The process was one of disintermediation – cutting out the middleman. Probably it was justified by the UK&#39s move, at least temporarily, into a low-inflation, low-Government-borrowing environment.

Sandler&#39s products sold without anything that anyone who has worked in financial services in the last two decades would recognise as advice is not exactly a radical departure. Where the products surprise is that they also opt out of regulation.

The problem is that Sandler&#39s initiative shows a lack of awareness of the track record of stakeholder products already available.

The Cat-standard Isa has had mixed reviews. On the whole, it has been restricted to trackers although, clearly, with markets heading south, the risk of this standard being seen as a Government seal of approval – with ensuing complaints – must increase.

There is also a suspicion that some providers have used the standard to overcharge for what is, after all, a very cheap way of accessing the stockmarket by taking charges up to the prescribed level. While the Cat standard has had mixed reviews, its cousin, the stakeholder pension, has failed.

Trade unions and product providers agree that average contributions are abysmal.

Its one saving grace, a not insignificant one, is that prices have been forced down for all contracts so anyone in a stakeholder has a good deal. But there are fears that stakeholder is now a cover for employers to downgrade pensions and it is cranking up the strains on providers at just the wrong time.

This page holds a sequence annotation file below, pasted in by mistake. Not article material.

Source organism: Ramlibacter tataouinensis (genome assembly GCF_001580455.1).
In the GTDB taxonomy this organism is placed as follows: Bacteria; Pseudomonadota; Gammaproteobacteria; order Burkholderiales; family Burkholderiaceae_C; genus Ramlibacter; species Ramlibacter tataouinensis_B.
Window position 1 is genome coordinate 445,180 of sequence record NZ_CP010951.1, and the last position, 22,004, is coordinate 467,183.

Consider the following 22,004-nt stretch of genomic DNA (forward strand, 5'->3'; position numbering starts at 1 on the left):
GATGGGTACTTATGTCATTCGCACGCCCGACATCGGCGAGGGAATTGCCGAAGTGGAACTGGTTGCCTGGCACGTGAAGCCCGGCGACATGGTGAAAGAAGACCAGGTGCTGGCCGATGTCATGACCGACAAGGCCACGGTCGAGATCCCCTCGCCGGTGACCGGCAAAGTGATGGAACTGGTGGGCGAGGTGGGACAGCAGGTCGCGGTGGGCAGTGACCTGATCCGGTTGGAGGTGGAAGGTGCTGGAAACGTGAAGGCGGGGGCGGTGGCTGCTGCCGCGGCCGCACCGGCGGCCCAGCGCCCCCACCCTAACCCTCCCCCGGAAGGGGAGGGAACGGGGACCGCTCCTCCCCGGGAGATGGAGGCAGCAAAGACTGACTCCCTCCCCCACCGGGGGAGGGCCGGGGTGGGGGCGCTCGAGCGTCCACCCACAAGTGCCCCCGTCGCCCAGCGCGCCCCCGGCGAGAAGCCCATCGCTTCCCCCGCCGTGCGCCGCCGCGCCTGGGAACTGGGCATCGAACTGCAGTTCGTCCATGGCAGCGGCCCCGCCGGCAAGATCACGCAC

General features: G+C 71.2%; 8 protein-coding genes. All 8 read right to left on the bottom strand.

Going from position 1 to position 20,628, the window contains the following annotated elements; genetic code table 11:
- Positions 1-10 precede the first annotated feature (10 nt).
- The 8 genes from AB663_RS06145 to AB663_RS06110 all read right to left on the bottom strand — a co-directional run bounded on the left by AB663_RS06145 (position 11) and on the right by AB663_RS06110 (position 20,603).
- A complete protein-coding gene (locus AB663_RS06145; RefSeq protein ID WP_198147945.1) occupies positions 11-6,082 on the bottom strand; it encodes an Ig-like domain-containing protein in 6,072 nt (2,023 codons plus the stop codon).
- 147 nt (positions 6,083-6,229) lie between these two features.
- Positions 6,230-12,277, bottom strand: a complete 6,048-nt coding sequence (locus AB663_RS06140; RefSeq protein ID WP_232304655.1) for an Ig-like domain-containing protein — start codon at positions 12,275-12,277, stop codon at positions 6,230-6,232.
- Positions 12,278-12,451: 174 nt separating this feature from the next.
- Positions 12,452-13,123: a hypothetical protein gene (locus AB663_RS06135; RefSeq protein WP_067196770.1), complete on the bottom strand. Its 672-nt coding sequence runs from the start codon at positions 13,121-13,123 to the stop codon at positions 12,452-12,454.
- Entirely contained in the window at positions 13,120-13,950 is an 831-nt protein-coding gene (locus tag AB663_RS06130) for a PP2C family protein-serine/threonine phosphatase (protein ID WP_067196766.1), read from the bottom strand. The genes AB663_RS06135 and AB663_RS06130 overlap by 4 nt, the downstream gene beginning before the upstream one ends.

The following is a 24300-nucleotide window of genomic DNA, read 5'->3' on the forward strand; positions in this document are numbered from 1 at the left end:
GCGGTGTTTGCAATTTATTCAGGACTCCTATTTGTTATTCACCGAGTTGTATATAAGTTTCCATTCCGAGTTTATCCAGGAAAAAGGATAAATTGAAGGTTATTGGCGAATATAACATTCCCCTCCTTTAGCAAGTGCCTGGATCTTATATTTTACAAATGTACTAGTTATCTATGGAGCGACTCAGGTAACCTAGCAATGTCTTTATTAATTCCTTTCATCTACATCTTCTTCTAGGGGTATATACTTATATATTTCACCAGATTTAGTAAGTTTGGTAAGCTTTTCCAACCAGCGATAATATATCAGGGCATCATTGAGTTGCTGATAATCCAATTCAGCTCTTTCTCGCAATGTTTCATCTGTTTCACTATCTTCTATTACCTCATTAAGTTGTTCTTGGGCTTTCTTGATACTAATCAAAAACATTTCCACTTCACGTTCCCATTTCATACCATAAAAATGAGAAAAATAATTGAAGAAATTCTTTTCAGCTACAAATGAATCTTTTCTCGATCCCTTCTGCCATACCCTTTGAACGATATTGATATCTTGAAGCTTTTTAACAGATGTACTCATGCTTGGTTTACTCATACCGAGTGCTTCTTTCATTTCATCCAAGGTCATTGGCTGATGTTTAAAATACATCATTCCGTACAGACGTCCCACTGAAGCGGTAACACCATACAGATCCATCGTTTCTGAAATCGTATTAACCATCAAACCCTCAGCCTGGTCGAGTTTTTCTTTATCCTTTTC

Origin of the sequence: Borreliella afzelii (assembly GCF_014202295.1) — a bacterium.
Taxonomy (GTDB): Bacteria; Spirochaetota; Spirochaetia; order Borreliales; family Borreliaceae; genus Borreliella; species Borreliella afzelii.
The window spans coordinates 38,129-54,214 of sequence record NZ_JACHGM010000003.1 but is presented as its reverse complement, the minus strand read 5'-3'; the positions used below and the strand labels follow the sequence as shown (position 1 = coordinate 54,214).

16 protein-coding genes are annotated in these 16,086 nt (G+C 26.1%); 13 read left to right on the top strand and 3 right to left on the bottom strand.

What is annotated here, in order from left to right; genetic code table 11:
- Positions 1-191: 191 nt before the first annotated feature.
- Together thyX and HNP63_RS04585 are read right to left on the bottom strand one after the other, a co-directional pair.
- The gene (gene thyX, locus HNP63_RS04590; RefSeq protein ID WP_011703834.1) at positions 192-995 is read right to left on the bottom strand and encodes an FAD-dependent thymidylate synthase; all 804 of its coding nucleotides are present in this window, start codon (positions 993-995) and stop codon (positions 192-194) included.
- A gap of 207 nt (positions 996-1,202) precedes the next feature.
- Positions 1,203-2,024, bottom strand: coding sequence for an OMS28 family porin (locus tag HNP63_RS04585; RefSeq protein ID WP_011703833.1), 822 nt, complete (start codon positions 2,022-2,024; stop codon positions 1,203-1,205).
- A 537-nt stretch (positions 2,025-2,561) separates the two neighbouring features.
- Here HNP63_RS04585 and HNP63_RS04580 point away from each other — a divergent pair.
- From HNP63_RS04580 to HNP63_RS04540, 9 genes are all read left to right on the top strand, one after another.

It was put forward without compulsion and it was bereft of any mechanism for marketing or sales apart from some insurers plundering the orphan estate to sell it. Not pleasant for the existing policyholders.

The Cat-standard mortgage never got off the ground. It had little to recommend it in such a fast-moving market although many brokers dispute that some of the mortgages available even meet the spirit of the regime.

What it did do by not allowing redemption penalties was set the tone for a mortgage market which many lenders believe helps those who switch mortgages at the expense of the more vulnerable who do not move and who may end up subsidising the sort of deals that lenders need to offer to secure new business.

The Cat mortgage was not entirely to blame for this but it did not help. Effectively, what came about from pressure to reduce redemption penalties was a classic example of the law of unintended consequences.

And so to Sandler. He wants somehow a price-capped range with limited advice sold outside existing regulatory channels. It seems amazing we have to set out the arguments again but here they are.

First, there is no adequate margin for distribution of these products. That applies to banks as much to direct multi-tied or independent advisers.

Second, the consequences of trying to meet this price cap, say, on with-profits, will only compound the problems being faced by providers while it is unlikely that many fund managers with their own problems will flock to offer a price-capped mutual fund.

For the pension, it is difficult to see how it can be anything but a stakeholder without the regulatory safeguards.

Finally, it promises to make a dog&#39s dinner of regulation when it was beginning to make some sense. The industry should have made a stand over stakeholder and it did not. It will be interesting to see how it reacts to Sandler.

Sandler&#39s new suite of stakeholder products will be built on what went before – foundations of sand.